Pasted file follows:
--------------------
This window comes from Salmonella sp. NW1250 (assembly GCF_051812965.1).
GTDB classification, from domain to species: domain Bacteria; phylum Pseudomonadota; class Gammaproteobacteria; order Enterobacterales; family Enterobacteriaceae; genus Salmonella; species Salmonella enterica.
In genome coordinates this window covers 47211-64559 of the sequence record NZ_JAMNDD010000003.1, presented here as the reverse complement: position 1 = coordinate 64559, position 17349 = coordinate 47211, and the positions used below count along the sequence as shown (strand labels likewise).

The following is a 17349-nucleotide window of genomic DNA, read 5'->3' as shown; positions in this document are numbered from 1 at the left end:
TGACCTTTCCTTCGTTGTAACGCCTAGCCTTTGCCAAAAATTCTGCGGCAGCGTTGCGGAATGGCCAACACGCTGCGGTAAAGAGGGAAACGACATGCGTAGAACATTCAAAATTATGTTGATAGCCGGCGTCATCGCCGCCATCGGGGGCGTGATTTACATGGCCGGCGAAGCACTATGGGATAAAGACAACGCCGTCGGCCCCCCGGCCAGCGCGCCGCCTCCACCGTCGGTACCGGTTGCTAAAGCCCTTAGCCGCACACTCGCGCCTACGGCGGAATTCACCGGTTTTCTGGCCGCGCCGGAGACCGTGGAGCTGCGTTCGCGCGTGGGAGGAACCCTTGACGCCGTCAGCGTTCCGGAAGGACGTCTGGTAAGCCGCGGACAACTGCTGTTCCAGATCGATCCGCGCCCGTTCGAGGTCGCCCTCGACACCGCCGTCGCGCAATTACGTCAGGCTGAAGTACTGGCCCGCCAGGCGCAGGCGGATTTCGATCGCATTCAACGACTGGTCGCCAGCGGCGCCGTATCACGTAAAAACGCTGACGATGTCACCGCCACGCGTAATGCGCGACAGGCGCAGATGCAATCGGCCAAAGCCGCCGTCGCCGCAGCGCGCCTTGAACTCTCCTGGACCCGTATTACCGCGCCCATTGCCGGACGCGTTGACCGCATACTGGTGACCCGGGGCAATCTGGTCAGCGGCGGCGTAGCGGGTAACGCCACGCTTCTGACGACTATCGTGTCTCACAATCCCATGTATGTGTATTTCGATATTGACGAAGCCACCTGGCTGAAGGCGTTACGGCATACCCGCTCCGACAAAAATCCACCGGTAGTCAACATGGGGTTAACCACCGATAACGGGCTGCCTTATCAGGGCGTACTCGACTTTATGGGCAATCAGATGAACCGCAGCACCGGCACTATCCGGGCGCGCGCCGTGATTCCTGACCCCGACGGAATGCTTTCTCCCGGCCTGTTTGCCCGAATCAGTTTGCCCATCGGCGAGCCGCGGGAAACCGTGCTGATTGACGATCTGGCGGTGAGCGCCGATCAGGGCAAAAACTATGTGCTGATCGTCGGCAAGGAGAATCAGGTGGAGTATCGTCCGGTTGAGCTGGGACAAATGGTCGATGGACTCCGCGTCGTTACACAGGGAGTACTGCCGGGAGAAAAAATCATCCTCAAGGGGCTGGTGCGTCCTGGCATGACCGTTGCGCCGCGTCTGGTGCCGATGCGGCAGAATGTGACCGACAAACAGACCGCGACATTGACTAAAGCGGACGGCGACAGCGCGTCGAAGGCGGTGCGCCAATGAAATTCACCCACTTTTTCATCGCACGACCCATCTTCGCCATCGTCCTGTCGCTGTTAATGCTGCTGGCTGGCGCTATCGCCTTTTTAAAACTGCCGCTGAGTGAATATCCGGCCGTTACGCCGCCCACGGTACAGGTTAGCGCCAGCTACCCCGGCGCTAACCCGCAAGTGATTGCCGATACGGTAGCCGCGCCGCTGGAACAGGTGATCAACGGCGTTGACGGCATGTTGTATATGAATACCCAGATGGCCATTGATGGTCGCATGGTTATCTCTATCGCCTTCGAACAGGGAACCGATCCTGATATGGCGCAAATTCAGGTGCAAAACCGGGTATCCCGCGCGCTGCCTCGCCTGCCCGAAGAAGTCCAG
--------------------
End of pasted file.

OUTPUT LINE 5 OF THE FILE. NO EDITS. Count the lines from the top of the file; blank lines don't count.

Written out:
TGACCTTTCCTTCGTTGTAACGCCTAGCCTTTGCCAAAAATTCTGCGGCAGCGTTGCGGAATGGCCAACACGCTGCGGTAAAGAGGGAAACGACATGCGTAGAACATTCAAAATTATGTTGATAGCCGGCGTCATCGCCGCCATCGGGGGCGTGATTTACATGGCCGGCGAAGCACTATGGGATAAAGACAACGCCGTCGGCCCCCCGGCCAGCGCGCCGCCTCCACCGTCGGTACCGGTTGCTAAAGCCCTTAGCCGCACACTCGCGCCTACGGCGGAATTCACCGGTTTTCTGGCCGCGCCGGAGACCGTGGAGCTGCGTTCGCGCGTGGGAGGAACCCTTGACGCCGTCAGCGTTCCGGAAGGACGTCTGGTAAGCCGCGGACAACTGCTGTTCCAGATCGATCCGCGCCCGTTCGAGGTCGCCCTCGACACCGCCGTCGCGCAATTACGTCAGGCTGAAGTACTGGCCCGCCAGGCGCAGGCGGATTTCGATCGCATTCAACGACTGGTCGCCAGCGGCGCCGTATCACGTAAAAACGCTGACGATGTCACCGCCACGCGTAATGCGCGACAGGCGCAGATGCAATCGGCCAAAGCCGCCGTCGCCGCAGCGCGCCTTGAACTCTCCTGGACCCGTATTACCGCGCCCATTGCCGGACGCGTTGACCGCATACTGGTGACCCGGGGCAATCTGGTCAGCGGCGGCGTAGCGGGTAACGCCACGCTTCTGACGACTATCGTGTCTCACAATCCCATGTATGTGTATTTCGATATTGACGAAGCCACCTGGCTGAAGGCGTTACGGCATACCCGCTCCGACAAAAATCCACCGGTAGTCAACATGGGGTTAACCACCGATAACGGGCTGCCTTATCAGGGCGTACTCGACTTTATGGGCAATCAGATGAACCGCAGCACCGGCACTATCCGGGCGCGCGCCGTGATTCCTGACCCCGACGGAATGCTTTCTCCCGGCCTGTTTGCCCGAATCAGTTTGCCCATCGGCGAGCCGCGGGAAACCGTGCTGATTGACGATCTGGCGGTGAGCGCCGATCAGGGCAAAAACTATGTGCTGATCGTCGGCAAGGAGAATCAGGTGGAGTATCGTCCGGTTGAGCTGGGACAAATGGTCGATGGACTCCGCGTCGTTACACAGGGAGTACTGCCGGGAGAAAAAATCATCCTCAAGGGGCTGGTGCGTCCTGGCATGACCGTTGCGCCGCGTCTGGTGCCGATGCGGCAGAATGTGACCGACAAACAGACCGCGACATTGACTAAAGCGGACGGCGACAGCGCGTCGAAGGCGGTGCGCCAATGAAATTCACCCACTTTTTCATCGCACGACCCATCTTCGCCATCGTCCTGTCGCTGTTAATGCTGCTGGCTGGCGCTATCGCCTTTTTAAAACTGCCGCTGAGTGAATATCCGGCCGTTACGCCGCCCACGGTACAGGTTAGCGCCAGCTACCCCGGCGCTAACCCGCAAGTGATTGCCGATACGGTAGCCGCGCCGCTGGAACAGGTGATCAACGGCGTTGACGGCATGTTGTATATGAATACCCAGATGGCCATTGATGGTCGCATGGTTATCTCTATCGCCTTCGAACAGGGAACCGATCCTGATATGGCGCAAATTCAGGTGCAAAACCGGGTATCCCGCGCGCTGCCTCGCCTGCCCGAAGAAGTCCAG